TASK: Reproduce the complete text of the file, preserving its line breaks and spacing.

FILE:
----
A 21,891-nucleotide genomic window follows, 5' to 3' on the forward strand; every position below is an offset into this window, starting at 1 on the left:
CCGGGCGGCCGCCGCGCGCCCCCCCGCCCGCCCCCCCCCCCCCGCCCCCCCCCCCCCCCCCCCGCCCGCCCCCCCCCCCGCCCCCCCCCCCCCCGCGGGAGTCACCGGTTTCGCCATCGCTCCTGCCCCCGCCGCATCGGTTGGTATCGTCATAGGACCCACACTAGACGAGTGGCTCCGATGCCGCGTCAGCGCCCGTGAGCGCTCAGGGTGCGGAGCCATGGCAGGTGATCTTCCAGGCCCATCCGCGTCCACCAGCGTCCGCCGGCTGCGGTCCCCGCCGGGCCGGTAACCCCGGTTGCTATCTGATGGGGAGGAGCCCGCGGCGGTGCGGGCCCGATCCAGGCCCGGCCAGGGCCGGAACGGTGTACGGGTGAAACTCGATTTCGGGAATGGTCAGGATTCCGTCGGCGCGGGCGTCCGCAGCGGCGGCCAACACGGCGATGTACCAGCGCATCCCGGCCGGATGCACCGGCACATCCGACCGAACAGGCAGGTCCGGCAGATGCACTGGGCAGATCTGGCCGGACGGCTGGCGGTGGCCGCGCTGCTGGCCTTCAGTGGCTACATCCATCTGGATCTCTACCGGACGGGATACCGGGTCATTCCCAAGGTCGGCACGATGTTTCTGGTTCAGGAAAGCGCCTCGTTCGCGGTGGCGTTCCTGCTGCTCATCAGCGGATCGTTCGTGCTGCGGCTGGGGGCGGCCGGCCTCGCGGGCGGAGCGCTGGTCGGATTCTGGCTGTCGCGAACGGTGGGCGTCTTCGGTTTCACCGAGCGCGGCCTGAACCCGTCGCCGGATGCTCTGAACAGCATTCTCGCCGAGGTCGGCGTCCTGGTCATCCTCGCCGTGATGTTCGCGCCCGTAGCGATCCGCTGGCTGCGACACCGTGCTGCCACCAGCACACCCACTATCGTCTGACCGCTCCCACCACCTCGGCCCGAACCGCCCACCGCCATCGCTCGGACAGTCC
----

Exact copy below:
A 21,891-nucleotide genomic window follows, 5' to 3' on the forward strand; every position below is an offset into this window, starting at 1 on the left:
CCGGGCGGCCGCCGCGCGCCCCCCCGCCCGCCCCCCCCCCCCCGCCCCCCCCCCCCCCCCCCCGCCCGCCCCCCCCCCCGCCCCCCCCCCCCCCGCGGGAGTCACCGGTTTCGCCATCGCTCCTGCCCCCGCCGCATCGGTTGGTATCGTCATAGGACCCACACTAGACGAGTGGCTCCGATGCCGCGTCAGCGCCCGTGAGCGCTCAGGGTGCGGAGCCATGGCAGGTGATCTTCCAGGCCCATCCGCGTCCACCAGCGTCCGCCGGCTGCGGTCCCCGCCGGGCCGGTAACCCCGGTTGCTATCTGATGGGGAGGAGCCCGCGGCGGTGCGGGCCCGATCCAGGCCCGGCCAGGGCCGGAACGGTGTACGGGTGAAACTCGATTTCGGGAATGGTCAGGATTCCGTCGGCGCGGGCGTCCGCAGCGGCGGCCAACACGGCGATGTACCAGCGCATCCCGGCCGGATGCACCGGCACATCCGACCGAACAGGCAGGTCCGGCAGATGCACTGGGCAGATCTGGCCGGACGGCTGGCGGTGGCCGCGCTGCTGGCCTTCAGTGGCTACATCCATCTGGATCTCTACCGGACGGGATACCGGGTCATTCCCAAGGTCGGCACGATGTTTCTGGTTCAGGAAAGCGCCTCGTTCGCGGTGGCGTTCCTGCTGCTCATCAGCGGATCGTTCGTGCTGCGGCTGGGGGCGGCCGGCCTCGCGGGCGGAGCGCTGGTCGGATTCTGGCTGTCGCGAACGGTGGGCGTCTTCGGTTTCACCGAGCGCGGCCTGAACCCGTCGCCGGATGCTCTGAACAGCATTCTCGCCGAGGTCGGCGTCCTGGTCATCCTCGCCGTGATGTTCGCGCCCGTAGCGATCCGCTGGCTGCGACACCGTGCTGCCACCAGCACACCCACTATCGTCTGACCGCTCCCACCACCTCGGCCCGAACCGCCCACCGCCATCGCTCGGACAGTCC